It costs to have sterling silver melted and purified, so if silver is running, say $30 an ounce, you might be offered $30 or less per ounce.
2.6 troy ounces of silver x $30 per troy ounce = $78.
Native American Silversmithing Styles, and Methods
Pure silver is generally too soft for jewelry making, so it is combined (alloyed) with other metals.
Sterling Silver: Sterling silver and is stamped as “sterling” or “.925” which indicates that it is 92.5 percent pure silver. By law sterling silver must contain no less than 92.5% fine silver with the remainder being any other metal. The other 7.5 percent of the material is comprised of alloys, usually copper (which is what causes sterling silver to tarnish).
Mexican Silver: Mexican silver is usually 95% Silver and 5% Copper. After World War II, for jewelry and objects made in Taxco, Mexico, the Mexican government issued an assay mark guaranteeing the purity to be 925 or higher. This mark is referred to as the “spread eagle” mark. The original mark did look like an eagle, but with modifications over the years, the mark was simplified. The number inside the mark is a workshop or city designation. In 1979, this mark was abandoned in favor of a series of registry letters and numbers assigned to individuals and workshops. Mexican silver is softer so can bends more easily than sterling silver…….which can be either a good or a bad thing.
Argentium® Sterling Silver: A registered and patented alloy of sterling silver, copper and a small amount of the element germanium, developed in 1984. This alloy has excellent tarnish resistance and requires minimal maintainance to remain looking like new. This phenomenon is a result of a transparant layer of germanium oxide thats forms on the surface of the metal and slows the formation of silver sulphide, or tarnish. Tarnish is formed when sulfur reacts with the copper in sterling silver to form silver sulphide. This sulfur can come from the air, perfume, deodorant or skin, among other sources. An occasional wash and rinse and/or wipe with a soft cotton cloth is all that’s needed to keep an object made from Argentium Sterling Silver in pristine condition.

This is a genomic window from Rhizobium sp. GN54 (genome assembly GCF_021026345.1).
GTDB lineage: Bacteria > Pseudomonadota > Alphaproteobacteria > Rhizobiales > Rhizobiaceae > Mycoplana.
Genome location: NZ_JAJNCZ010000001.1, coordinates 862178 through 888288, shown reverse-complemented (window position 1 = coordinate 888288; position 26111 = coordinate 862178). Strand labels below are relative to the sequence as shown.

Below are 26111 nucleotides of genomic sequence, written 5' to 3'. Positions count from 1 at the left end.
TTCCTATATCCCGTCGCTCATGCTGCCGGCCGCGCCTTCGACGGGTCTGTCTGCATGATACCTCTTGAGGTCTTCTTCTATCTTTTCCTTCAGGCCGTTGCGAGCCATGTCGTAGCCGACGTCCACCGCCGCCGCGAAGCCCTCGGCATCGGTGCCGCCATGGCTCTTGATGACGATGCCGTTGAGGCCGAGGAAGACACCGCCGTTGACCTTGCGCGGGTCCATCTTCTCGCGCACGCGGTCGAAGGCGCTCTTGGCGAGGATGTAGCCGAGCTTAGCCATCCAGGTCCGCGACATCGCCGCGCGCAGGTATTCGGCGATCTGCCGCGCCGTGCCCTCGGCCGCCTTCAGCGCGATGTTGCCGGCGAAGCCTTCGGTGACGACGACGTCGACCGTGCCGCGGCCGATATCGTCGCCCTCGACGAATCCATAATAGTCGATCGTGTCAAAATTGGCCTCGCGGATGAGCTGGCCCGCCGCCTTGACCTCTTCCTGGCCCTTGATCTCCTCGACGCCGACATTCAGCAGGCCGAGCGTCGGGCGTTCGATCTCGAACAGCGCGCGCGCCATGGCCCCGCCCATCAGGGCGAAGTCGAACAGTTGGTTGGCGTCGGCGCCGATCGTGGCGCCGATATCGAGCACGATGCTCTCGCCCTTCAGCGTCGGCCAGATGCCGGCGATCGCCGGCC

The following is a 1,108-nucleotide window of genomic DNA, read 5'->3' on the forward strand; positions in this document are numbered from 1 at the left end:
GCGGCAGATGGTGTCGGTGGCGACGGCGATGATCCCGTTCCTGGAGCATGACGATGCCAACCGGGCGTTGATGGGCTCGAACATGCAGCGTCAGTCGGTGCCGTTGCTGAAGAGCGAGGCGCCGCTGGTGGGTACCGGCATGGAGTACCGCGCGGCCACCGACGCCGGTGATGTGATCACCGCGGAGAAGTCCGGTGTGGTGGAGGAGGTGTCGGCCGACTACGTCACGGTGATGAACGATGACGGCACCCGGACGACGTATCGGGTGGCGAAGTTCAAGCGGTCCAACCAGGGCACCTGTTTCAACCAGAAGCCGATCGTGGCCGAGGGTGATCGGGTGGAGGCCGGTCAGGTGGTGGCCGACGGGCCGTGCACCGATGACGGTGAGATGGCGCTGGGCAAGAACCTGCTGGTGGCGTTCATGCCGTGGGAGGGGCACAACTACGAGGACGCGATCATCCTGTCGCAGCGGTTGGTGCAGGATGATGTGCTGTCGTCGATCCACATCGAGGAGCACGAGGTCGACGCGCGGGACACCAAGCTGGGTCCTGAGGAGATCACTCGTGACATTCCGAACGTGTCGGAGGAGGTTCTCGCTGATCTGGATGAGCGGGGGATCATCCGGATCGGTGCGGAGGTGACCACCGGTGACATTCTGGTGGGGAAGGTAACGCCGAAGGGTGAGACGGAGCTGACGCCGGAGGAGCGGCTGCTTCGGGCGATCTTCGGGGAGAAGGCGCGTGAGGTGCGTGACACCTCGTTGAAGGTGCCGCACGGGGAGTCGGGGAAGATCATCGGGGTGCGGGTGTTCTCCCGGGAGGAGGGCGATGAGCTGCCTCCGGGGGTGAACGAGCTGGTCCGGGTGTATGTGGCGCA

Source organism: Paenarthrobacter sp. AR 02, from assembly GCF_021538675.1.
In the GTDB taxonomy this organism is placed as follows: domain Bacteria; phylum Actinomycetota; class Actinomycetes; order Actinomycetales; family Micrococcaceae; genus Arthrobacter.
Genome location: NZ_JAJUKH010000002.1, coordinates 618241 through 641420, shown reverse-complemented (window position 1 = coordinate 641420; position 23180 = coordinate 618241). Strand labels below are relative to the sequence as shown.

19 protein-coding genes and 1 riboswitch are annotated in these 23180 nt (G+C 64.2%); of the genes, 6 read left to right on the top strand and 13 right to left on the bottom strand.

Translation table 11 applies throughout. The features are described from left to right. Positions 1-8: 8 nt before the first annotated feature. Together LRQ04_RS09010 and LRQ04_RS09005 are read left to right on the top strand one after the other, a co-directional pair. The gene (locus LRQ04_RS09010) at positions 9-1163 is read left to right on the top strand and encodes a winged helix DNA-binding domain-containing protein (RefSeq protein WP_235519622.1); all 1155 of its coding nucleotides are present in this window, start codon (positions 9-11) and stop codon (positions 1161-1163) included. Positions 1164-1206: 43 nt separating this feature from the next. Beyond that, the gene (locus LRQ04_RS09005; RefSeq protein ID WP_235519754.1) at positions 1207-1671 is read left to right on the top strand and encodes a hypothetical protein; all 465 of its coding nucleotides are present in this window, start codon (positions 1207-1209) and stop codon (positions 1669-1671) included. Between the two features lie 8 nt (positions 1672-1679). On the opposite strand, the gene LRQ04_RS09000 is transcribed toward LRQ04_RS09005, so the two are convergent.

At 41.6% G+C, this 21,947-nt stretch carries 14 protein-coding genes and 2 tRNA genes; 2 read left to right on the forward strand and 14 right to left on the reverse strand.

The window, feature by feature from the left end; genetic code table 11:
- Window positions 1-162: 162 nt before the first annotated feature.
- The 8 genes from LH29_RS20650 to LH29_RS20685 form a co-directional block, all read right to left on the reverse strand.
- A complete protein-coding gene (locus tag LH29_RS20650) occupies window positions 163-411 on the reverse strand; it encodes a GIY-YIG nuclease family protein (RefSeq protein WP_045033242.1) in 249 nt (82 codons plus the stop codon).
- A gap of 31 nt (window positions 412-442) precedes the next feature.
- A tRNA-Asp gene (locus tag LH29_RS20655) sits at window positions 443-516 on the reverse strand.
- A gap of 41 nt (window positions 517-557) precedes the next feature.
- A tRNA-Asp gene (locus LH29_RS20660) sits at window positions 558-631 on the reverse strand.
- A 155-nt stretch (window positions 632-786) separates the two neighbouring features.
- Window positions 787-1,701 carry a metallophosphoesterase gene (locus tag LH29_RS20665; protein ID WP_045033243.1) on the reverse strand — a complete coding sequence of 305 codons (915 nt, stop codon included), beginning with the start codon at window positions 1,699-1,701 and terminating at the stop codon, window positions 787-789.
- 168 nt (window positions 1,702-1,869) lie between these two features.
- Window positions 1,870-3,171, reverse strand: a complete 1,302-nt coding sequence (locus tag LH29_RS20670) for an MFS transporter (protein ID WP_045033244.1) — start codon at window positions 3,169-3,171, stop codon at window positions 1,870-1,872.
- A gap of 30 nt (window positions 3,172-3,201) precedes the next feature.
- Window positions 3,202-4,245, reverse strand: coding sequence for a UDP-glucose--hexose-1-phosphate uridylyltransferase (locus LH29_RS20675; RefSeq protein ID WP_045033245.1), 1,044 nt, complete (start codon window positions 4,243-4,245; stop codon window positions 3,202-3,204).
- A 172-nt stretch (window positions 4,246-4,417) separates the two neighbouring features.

German Silver: It is not actually silver at all! Also called nickel silver, this popular alloy contains copper, zinc and nickel, but has no silver in it. Also sold under manufacturers’ trade names, this material is very hard and generally must be machined.
Nickel Silver: See German Silver above.
Silver Overlay : This can have several meanings. When used in high-end tack accents, belt buckles and so on, silver overlay is made by mechanically bonding a layer of sterling silver over a thicker base metal, usually nickel. This creates a metal with the qualities of sterling at a lower price. Sterling overlay should be thick enough to allow the silversmith to make his engraving cuts in the sterling layer without cutting through to the base metal below. But in Native American jewelry, silver overlay refers to 100% Sterling Silver, both layers are sterling silver. The top layer is cut out with a jeweler’s saw and placed on a solid sterling silver base. The Hopi Indians excel at Sterling Silver overlay.
Silver plate: Silver plating is the least expensive method of utilizing silver in decorative work. To silver plate, a base metal is electrostatically charged, so that a very thin layer of silver adheres to the base. The silver is usually applied as a liquid and is at approximately 7 millionths of an inch thick. Silver plate cannot be hand engraved, but it’s often applied over design cuts made in the base metal.